We had an exciting new arrival; the Greater Butterfly Orchid, standing proudly all on its own and looking magnificent. After my daily routine walk around the field, I would just go and sit and ‘hang out’ with it. We now had many more of the Lesser Butterfly Orchid and the Southern Marsh Orchid.
And the poppies! Only two or three at a time, but there they were, rising above the rest of the plant family, resplendent in their papery red petals. We also had huge swathes of Birdsfoot Trefoil. This had spread into huge clumps, with its beautiful orangey-yellow flowers.
One evening on my daily round I saw clouds of Common Blue butterflies explode out of the clumps as I drew near. They were everywhere – I had rarely seen any of these butterflies over the past 20 years of living here. But here they were in their hundreds! Such delicate patterning. What a privilege.
We now seem to have a posse of four roe deer too that hang out in the woods for much of the day, and ‘pop’ out in the early evening to graze.
The excitement of seeing this extraordinary regeneration of wildlife in such a short period, made me look at our garden in a different way too. We had several small areas of ‘wasteland’ – which comprised of stinging nettles, docks and brambles. One was only 8 feet x 1ft, which I thought we could do something with. I bought a packet of purely meadow flowers (so no grasses). We dug the areas over and pulled out the deep-rooted weeds and simply raked the area over. I threw the seeds around as best I could and re-raked it and sprayed it with the hose. Job done. And within a few weeks the magic began.
The meadow flowers grew taller and filled out the space then began to flower. It was heavenly, the most beautiful colourful flowers that seemed to blend so well with each other. Along came the butterflies, bees, hoverflies, wasps, and even a Hummingbird hawk moth and many other flying creatures. And very late in the season, I found little un-packed lunches made by mice, who had been having feasts under the canopy of their meadow trees.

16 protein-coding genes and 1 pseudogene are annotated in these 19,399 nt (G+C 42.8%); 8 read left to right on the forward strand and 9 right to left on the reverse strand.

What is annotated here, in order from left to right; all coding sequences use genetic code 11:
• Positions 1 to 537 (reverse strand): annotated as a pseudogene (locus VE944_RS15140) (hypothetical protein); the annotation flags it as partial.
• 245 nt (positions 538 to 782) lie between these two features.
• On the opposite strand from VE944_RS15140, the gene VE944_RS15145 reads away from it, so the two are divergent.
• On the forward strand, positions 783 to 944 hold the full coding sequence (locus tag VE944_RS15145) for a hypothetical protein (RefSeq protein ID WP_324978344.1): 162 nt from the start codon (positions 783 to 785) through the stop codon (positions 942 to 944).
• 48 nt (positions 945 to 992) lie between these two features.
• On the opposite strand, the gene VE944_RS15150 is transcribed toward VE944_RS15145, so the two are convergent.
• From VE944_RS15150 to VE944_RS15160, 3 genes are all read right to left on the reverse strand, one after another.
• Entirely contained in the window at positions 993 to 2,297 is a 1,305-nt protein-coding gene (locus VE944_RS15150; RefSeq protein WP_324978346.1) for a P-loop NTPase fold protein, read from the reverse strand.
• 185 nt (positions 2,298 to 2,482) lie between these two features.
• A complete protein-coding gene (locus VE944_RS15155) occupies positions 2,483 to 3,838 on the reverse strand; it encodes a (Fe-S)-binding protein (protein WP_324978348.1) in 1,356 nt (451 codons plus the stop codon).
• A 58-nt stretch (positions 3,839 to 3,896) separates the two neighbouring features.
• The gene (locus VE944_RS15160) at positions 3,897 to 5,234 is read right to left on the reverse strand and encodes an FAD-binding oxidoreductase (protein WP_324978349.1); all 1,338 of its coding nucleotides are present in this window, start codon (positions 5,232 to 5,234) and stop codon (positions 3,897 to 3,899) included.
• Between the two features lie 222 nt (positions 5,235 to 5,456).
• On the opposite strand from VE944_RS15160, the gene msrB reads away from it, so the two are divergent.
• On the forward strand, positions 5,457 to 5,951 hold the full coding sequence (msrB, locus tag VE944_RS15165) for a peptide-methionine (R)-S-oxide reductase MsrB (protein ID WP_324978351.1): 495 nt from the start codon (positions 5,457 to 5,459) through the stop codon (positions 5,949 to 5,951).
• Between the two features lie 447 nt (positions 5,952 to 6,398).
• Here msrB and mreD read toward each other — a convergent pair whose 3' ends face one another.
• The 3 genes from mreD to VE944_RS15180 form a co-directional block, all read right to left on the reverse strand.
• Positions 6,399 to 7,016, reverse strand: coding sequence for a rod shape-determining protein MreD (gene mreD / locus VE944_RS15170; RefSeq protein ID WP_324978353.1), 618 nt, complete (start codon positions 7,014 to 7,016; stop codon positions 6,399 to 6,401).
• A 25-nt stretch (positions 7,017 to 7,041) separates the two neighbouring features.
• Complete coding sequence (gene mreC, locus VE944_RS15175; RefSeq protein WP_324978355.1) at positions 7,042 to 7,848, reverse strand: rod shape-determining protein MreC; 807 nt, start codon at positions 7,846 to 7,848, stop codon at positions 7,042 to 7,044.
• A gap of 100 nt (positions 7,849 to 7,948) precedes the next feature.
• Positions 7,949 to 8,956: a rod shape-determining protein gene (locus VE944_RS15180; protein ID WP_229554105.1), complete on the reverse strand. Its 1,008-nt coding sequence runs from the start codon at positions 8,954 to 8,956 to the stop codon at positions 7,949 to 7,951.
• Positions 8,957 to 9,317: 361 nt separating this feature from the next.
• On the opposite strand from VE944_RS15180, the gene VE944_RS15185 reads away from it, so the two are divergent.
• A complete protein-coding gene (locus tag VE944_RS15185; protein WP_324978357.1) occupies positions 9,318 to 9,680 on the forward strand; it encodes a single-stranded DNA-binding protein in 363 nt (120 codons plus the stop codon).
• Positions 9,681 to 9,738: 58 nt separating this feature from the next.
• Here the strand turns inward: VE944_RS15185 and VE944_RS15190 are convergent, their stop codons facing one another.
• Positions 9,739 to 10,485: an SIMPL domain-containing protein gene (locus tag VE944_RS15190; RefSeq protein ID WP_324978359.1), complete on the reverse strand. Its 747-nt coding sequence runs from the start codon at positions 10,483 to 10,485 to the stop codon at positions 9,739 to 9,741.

The flowering continued unabated through late summer and autumn. We even had cornflowers in bloom in January this year - perhaps a sad indicator of climate change.
I have collected the seeds and thrown them around the field in the last few weeks. I will do minimal work to these areas again, disturbing the soil as little as possible and will sow seed as before.
This shows that you don’t need a huge area – even those patches you have side-lined from the patio or garden as they are ‘too difficult’ can, without spending a fortune, be truly magnificent.
There are many wildflower mixes available. The one I chose had so many different varieties of seeds, including, I feel one of the most important for insects, Phacelia, which the insects go crazy over, and it flowers non-stop for months on end. We also had Cornflower, Corn Marigold, Corncockle, Dwarf sunflower (we got just one of these in the pack), Yarrow, Scabious, Oxeye Daisy, Marjoram, Selfheal, Wild Carrot and Salad Burnet, plus others in the one packet of seeds.
Below, you can see the Yellow Rattle has now matured and the dried seed heads make their eponymous rattling sound as we wander through the field...
I am happier admiring nature's wonders - and being behind the camarea, photgraphing than being photographed!
The garden wildflower patch was so little effort with so much reward, we hope you feel enthused to have a go and enjoy...
do you still sell embroidery frames?
What a lovely message to send out during this stormy weather. Thank you!
That is absolutely beautiful, thank you
Thank you that was so beautiful
Thank you so much for this lovely and uplifting article, which also brought back memories of lying in the fields around Lyme Regis as a child.
Our garden in Cornwall is about an acre with quite.a few ‘patches’ I could fill, so you’ve inspired me to have another go – my previous attempts failed, but maybe the areas I tried were too small and the grass won. I shall try a larger area next time and keep my fingers crossed!
I loved that story! I’ve tried so hard to sow a wildflower area and have done it twice with absolutely no results! Perhaps I’ll have another go but also, perhaps some brands of seeds are better than others? Anyway, thank you so much, I really enjoyed it.
From someone desperately homesick for Devon/Cornwall, now living in Gloucestershire!